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Food and the Mid-Level FarmRenewing an Agriculture of the Middle$
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Thomas A. Lyson, G. W. Stevenson, and Rick Welsh

Print publication date: 2008

Print ISBN-13: 9780262122993

Published to MIT Press Scholarship Online: August 2013

DOI: 10.7551/mitpress/9780262122993.001.0001

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PRINTED FROM MIT PRESS SCHOLARSHIP ONLINE (www.mitpress.universitypressscholarship.com). (c) Copyright The MIT Press, 2022. All Rights Reserved. An individual user may print out a PDF of a single chapter of a monograph in MITSO for personal use.date: 30 June 2022

Is Relationship Marketing an Alternative to the Corporatization of Organics? A Case Study of OFARM

Is Relationship Marketing an Alternative to the Corporatization of Organics? A Case Study of OFARM

Chapter:
(p.55) 4 Is Relationship Marketing an Alternative to the Corporatization of Organics? A Case Study of OFARM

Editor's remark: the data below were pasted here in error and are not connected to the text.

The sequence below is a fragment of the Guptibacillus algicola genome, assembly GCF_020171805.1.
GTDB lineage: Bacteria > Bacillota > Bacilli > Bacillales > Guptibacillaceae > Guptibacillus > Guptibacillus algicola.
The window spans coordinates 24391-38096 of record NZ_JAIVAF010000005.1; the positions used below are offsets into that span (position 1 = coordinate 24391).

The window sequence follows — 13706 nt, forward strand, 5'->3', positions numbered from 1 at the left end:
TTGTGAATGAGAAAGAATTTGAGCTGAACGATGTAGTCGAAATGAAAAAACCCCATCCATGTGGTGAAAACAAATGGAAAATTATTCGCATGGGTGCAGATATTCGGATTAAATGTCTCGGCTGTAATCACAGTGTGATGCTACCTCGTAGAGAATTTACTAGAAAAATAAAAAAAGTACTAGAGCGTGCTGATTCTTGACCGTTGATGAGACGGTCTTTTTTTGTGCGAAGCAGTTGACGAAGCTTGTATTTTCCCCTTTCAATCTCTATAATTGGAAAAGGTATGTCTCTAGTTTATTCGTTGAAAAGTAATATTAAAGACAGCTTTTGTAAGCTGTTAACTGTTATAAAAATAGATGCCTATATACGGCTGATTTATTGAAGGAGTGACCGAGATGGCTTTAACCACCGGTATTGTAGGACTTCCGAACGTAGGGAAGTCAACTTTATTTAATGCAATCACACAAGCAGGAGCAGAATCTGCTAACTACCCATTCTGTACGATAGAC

Source:
Food and the Mid-Level Farm
Author(s):

Amy Guptill

Rick Welsh

Publisher:
The MIT Press
DOI:10.7551/mitpress/9780262122993.003.0004

This chapter investigates the functioning and structure of the Organic Farmers’ Association for Relationship Marketing (OFARM) to assess the benefits of its business models for organic commodity producers. The basic questions of the case study include OFARM’s goals, challenges, and successes, along with its role in providing an organizational model for the agriculture-of-the-middle regeneration. The chapter discusses the use of conventionalization by the agricultural industry as an excuse to cover up the real reasons for the limited role of the field crop growers in value chains development. Similarities between OFARM and industrial agglomerations, including knowledge sharing, regionalization, and flexibility, are discussed; along with differences, including a focus on innovations by industrial agglomerations. The chapter emphasizes market power in democratic terms by OFARM.

Keywords:   OFARM, organic commodity producers, agriculture, field crop growers, industrial agglomerations

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